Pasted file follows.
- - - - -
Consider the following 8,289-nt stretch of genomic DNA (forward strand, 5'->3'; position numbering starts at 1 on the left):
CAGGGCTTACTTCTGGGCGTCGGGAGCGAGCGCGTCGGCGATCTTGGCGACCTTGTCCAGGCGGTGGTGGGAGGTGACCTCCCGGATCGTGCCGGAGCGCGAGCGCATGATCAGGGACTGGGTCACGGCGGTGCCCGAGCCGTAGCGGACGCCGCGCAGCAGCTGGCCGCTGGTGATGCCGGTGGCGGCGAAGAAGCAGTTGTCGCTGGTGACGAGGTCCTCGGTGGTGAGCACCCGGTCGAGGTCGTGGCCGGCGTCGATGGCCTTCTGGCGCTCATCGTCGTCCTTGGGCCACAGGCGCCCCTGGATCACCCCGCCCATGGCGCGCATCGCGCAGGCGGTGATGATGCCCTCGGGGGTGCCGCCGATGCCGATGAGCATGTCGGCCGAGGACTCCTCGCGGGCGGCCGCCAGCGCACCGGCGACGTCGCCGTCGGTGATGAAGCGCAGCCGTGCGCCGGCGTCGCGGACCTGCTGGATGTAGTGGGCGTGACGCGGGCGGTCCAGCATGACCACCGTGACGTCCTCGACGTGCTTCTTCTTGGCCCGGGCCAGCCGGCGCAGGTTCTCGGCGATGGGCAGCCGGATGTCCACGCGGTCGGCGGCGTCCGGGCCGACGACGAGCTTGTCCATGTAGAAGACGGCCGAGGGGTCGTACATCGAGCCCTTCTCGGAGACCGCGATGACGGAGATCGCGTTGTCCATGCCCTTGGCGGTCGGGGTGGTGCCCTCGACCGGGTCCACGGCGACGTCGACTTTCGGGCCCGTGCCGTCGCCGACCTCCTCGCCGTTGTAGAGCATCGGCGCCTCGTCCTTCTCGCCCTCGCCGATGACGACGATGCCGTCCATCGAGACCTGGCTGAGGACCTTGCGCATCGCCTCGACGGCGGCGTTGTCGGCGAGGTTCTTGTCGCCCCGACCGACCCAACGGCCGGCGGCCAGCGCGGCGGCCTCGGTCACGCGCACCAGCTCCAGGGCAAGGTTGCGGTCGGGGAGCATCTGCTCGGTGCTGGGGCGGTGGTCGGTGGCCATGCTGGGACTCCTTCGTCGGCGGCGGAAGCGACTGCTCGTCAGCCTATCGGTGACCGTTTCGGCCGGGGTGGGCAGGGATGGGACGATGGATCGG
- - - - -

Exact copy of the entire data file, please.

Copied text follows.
Consider the following 8,289-nt stretch of genomic DNA (forward strand, 5'->3'; position numbering starts at 1 on the left):
CAGGGCTTACTTCTGGGCGTCGGGAGCGAGCGCGTCGGCGATCTTGGCGACCTTGTCCAGGCGGTGGTGGGAGGTGACCTCCCGGATCGTGCCGGAGCGCGAGCGCATGATCAGGGACTGGGTCACGGCGGTGCCCGAGCCGTAGCGGACGCCGCGCAGCAGCTGGCCGCTGGTGATGCCGGTGGCGGCGAAGAAGCAGTTGTCGCTGGTGACGAGGTCCTCGGTGGTGAGCACCCGGTCGAGGTCGTGGCCGGCGTCGATGGCCTTCTGGCGCTCATCGTCGTCCTTGGGCCACAGGCGCCCCTGGATCACCCCGCCCATGGCGCGCATCGCGCAGGCGGTGATGATGCCCTCGGGGGTGCCGCCGATGCCGATGAGCATGTCGGCCGAGGACTCCTCGCGGGCGGCCGCCAGCGCACCGGCGACGTCGCCGTCGGTGATGAAGCGCAGCCGTGCGCCGGCGTCGCGGACCTGCTGGATGTAGTGGGCGTGACGCGGGCGGTCCAGCATGACCACCGTGACGTCCTCGACGTGCTTCTTCTTGGCCCGGGCCAGCCGGCGCAGGTTCTCGGCGATGGGCAGCCGGATGTCCACGCGGTCGGCGGCGTCCGGGCCGACGACGAGCTTGTCCATGTAGAAGACGGCCGAGGGGTCGTACATCGAGCCCTTCTCGGAGACCGCGATGACGGAGATCGCGTTGTCCATGCCCTTGGCGGTCGGGGTGGTGCCCTCGACCGGGTCCACGGCGACGTCGACTTTCGGGCCCGTGCCGTCGCCGACCTCCTCGCCGTTGTAGAGCATCGGCGCCTCGTCCTTCTCGCCCTCGCCGATGACGACGATGCCGTCCATCGAGACCTGGCTGAGGACCTTGCGCATCGCCTCGACGGCGGCGTTGTCGGCGAGGTTCTTGTCGCCCCGACCGACCCAACGGCCGGCGGCCAGCGCGGCGGCCTCGGTCACGCGCACCAGCTCCAGGGCAAGGTTGCGGTCGGGGAGCATCTGCTCGGTGCTGGGGCGGTGGTCGGTGGCCATGCTGGGACTCCTTCGTCGGCGGCGGAAGCGACTGCTCGTCAGCCTATCGGTGACCGTTTCGGCCGGGGTGGGCAGGGATGGGACGATGGATCGG